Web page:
Discover some scrumptious new staples this spring

Spring may have officially started back in March but who are we kidding? May is really when it feels like, well, spring. The sweaters and boots get banished to the back of the closet. Tulips are out in full force and roses return. And our much loved winter cooking staples  like squash, leeks and lentils  disappear from our kitchens. Or they ought to!

Because with spring comes fresh new possibilities for your dinner table. Here are some versatile veggies you should be dropping in your shopping cart starting this week:

  • Artichokes: A variety of thistle, the fleshy edible part of the artichoke plant called the heart  which is actually its flower  can be boiled, steamed, barbecued, stuffed or deep-fried. Artichokes contain a chemical called cynarin that makes water and other foods taste sweet, plus they improve liver function and raise good cholesterol. (Want to learn how to cook and eat one? Click here.)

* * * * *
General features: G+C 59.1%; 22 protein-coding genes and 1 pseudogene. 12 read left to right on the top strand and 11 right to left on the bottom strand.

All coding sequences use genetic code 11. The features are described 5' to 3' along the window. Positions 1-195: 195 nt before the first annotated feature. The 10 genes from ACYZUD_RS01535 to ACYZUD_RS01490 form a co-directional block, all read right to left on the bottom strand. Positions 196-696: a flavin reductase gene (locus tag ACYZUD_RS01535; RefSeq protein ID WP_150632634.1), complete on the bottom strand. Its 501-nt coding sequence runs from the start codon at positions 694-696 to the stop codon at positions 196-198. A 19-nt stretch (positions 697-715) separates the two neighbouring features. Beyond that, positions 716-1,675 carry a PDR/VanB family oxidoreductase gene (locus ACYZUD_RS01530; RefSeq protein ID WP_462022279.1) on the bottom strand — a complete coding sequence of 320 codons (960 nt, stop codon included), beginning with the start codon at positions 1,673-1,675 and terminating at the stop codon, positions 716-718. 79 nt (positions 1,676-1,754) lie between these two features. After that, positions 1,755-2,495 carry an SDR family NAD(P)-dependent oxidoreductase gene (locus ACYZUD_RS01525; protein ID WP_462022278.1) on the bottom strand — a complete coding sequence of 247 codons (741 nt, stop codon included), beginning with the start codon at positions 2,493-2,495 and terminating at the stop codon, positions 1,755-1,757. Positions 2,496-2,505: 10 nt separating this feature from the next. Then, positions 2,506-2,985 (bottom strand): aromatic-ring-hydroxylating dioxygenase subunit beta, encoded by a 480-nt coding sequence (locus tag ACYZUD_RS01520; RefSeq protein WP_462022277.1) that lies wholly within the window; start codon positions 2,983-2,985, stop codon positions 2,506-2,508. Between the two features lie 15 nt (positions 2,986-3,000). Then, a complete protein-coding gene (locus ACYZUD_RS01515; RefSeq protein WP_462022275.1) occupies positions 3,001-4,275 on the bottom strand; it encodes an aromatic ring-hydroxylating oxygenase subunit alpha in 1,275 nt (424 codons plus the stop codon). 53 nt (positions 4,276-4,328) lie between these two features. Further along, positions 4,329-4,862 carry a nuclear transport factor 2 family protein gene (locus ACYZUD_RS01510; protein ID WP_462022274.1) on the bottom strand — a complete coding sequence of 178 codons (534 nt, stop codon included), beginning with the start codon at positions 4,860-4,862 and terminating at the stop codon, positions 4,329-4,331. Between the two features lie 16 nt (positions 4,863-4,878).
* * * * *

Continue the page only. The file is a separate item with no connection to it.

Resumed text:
• Chives: Actually the smallest member of the onion family, chive scapes are a wonderful seasoning for fish, potatoes and soups. Theyre easy to grow in your garden and have insect-repelling properties that help control pests. (Want to plant chives? Heres how.)
  • Fiddleheads: The unfurled fronds of young ferns, fiddleheads are a popular ingredient in Indonesian cuisine, particularly gulai pakis, where theyre cooked in a rich coconut sauce, as well as in Chinese, Korean and Japanese dishes.
  • Pea shoots: Also called pea sprouts, theyre the first growth of snow peas. Delicate and juicy, theyre harvested after just a few weeks and are perfectly crunchy addition to salads and stir-fries. Plus they have seven times more vitamin C than blueberries and four times more vitamin A than tomatoes. (Here are some delectable pea shoot recipes for you to try.)

Some other spring ingredients you should check out? Fava beans, kohlrabi, nettles, asparagus and mint. You can click here for more delicious spring recipe ideas  and remember to share your own in our Shop Talk Blog community forum!

Did you know?

The cardoon, native to the Mediterranean, is the naturally occurring version of the artichoke. And where does the name artichoke come from? We borrowed it from the Spanish word alcachofa, which in turn derives from the Arabic al-khurshuf.


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